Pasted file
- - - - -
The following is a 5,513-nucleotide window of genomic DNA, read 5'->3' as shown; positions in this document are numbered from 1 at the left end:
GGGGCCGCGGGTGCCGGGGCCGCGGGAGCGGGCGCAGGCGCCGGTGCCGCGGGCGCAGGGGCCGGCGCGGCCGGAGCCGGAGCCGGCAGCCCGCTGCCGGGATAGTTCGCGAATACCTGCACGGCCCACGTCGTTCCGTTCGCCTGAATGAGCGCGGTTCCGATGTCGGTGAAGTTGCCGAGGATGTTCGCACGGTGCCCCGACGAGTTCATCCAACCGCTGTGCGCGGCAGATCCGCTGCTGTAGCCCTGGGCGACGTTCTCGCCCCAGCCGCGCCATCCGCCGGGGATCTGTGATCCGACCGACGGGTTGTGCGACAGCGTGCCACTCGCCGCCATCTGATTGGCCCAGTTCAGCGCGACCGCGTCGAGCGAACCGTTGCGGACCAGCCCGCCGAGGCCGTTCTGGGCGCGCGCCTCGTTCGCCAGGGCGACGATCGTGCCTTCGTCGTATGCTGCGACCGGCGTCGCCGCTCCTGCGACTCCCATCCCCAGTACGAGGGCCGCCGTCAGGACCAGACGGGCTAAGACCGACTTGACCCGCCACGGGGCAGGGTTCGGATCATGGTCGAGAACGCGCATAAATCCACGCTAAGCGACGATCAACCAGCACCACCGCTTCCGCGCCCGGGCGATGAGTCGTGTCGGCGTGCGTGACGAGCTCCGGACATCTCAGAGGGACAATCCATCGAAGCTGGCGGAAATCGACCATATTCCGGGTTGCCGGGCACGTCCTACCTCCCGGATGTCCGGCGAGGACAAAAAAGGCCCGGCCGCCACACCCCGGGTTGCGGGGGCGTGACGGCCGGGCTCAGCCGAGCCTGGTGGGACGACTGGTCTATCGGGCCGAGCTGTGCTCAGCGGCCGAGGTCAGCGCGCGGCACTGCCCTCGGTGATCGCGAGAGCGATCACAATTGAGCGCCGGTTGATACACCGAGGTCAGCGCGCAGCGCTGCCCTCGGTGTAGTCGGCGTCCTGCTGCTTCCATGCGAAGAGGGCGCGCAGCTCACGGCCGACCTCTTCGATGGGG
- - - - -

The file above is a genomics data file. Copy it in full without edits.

The following is a 5,513-nucleotide window of genomic DNA, read 5'->3' as shown; positions in this document are numbered from 1 at the left end:
GGGGCCGCGGGTGCCGGGGCCGCGGGAGCGGGCGCAGGCGCCGGTGCCGCGGGCGCAGGGGCCGGCGCGGCCGGAGCCGGAGCCGGCAGCCCGCTGCCGGGATAGTTCGCGAATACCTGCACGGCCCACGTCGTTCCGTTCGCCTGAATGAGCGCGGTTCCGATGTCGGTGAAGTTGCCGAGGATGTTCGCACGGTGCCCCGACGAGTTCATCCAACCGCTGTGCGCGGCAGATCCGCTGCTGTAGCCCTGGGCGACGTTCTCGCCCCAGCCGCGCCATCCGCCGGGGATCTGTGATCCGACCGACGGGTTGTGCGACAGCGTGCCACTCGCCGCCATCTGATTGGCCCAGTTCAGCGCGACCGCGTCGAGCGAACCGTTGCGGACCAGCCCGCCGAGGCCGTTCTGGGCGCGCGCCTCGTTCGCCAGGGCGACGATCGTGCCTTCGTCGTATGCTGCGACCGGCGTCGCCGCTCCTGCGACTCCCATCCCCAGTACGAGGGCCGCCGTCAGGACCAGACGGGCTAAGACCGACTTGACCCGCCACGGGGCAGGGTTCGGATCATGGTCGAGAACGCGCATAAATCCACGCTAAGCGACGATCAACCAGCACCACCGCTTCCGCGCCCGGGCGATGAGTCGTGTCGGCGTGCGTGACGAGCTCCGGACATCTCAGAGGGACAATCCATCGAAGCTGGCGGAAATCGACCATATTCCGGGTTGCCGGGCACGTCCTACCTCCCGGATGTCCGGCGAGGACAAAAAAGGCCCGGCCGCCACACCCCGGGTTGCGGGGGCGTGACGGCCGGGCTCAGCCGAGCCTGGTGGGACGACTGGTCTATCGGGCCGAGCTGTGCTCAGCGGCCGAGGTCAGCGCGCGGCACTGCCCTCGGTGATCGCGAGAGCGATCACAATTGAGCGCCGGTTGATACACCGAGGTCAGCGCGCAGCGCTGCCCTCGGTGTAGTCGGCGTCCTGCTGCTTCCATGCGAAGAGGGCGCGCAGCTCACGGCCGACCTCTTCGATGGGG